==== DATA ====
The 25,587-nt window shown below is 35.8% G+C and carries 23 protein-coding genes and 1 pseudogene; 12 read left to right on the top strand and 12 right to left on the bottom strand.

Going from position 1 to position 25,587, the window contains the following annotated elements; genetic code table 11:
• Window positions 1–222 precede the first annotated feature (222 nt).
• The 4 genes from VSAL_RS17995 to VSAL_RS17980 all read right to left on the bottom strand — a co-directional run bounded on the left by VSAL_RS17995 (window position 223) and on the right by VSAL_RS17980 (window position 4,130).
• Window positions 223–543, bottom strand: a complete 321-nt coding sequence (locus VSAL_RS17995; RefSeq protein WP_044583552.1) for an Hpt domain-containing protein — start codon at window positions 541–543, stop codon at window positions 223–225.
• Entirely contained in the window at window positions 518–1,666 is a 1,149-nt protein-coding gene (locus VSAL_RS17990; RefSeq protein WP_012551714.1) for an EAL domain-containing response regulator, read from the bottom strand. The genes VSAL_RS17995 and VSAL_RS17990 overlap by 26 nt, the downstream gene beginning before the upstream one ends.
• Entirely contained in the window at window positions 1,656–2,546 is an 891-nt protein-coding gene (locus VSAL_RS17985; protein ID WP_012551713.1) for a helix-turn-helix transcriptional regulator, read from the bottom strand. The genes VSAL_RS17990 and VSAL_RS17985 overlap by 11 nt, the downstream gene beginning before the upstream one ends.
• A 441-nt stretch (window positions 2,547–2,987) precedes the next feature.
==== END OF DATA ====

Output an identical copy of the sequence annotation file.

The 25,587-nt window shown below is 35.8% G+C and carries 23 protein-coding genes and 1 pseudogene; 12 read left to right on the top strand and 12 right to left on the bottom strand.

Going from position 1 to position 25,587, the window contains the following annotated elements; genetic code table 11:
• Window positions 1–222 precede the first annotated feature (222 nt).
• The 4 genes from VSAL_RS17995 to VSAL_RS17980 all read right to left on the bottom strand — a co-directional run bounded on the left by VSAL_RS17995 (window position 223) and on the right by VSAL_RS17980 (window position 4,130).
• Window positions 223–543, bottom strand: a complete 321-nt coding sequence (locus VSAL_RS17995; RefSeq protein WP_044583552.1) for an Hpt domain-containing protein — start codon at window positions 541–543, stop codon at window positions 223–225.
• Entirely contained in the window at window positions 518–1,666 is a 1,149-nt protein-coding gene (locus VSAL_RS17990; RefSeq protein WP_012551714.1) for an EAL domain-containing response regulator, read from the bottom strand. The genes VSAL_RS17995 and VSAL_RS17990 overlap by 26 nt, the downstream gene beginning before the upstream one ends.
• Entirely contained in the window at window positions 1,656–2,546 is an 891-nt protein-coding gene (locus VSAL_RS17985; protein ID WP_012551713.1) for a helix-turn-helix transcriptional regulator, read from the bottom strand. The genes VSAL_RS17990 and VSAL_RS17985 overlap by 11 nt, the downstream gene beginning before the upstream one ends.
• A 441-nt stretch (window positions 2,547–2,987) precedes the next feature.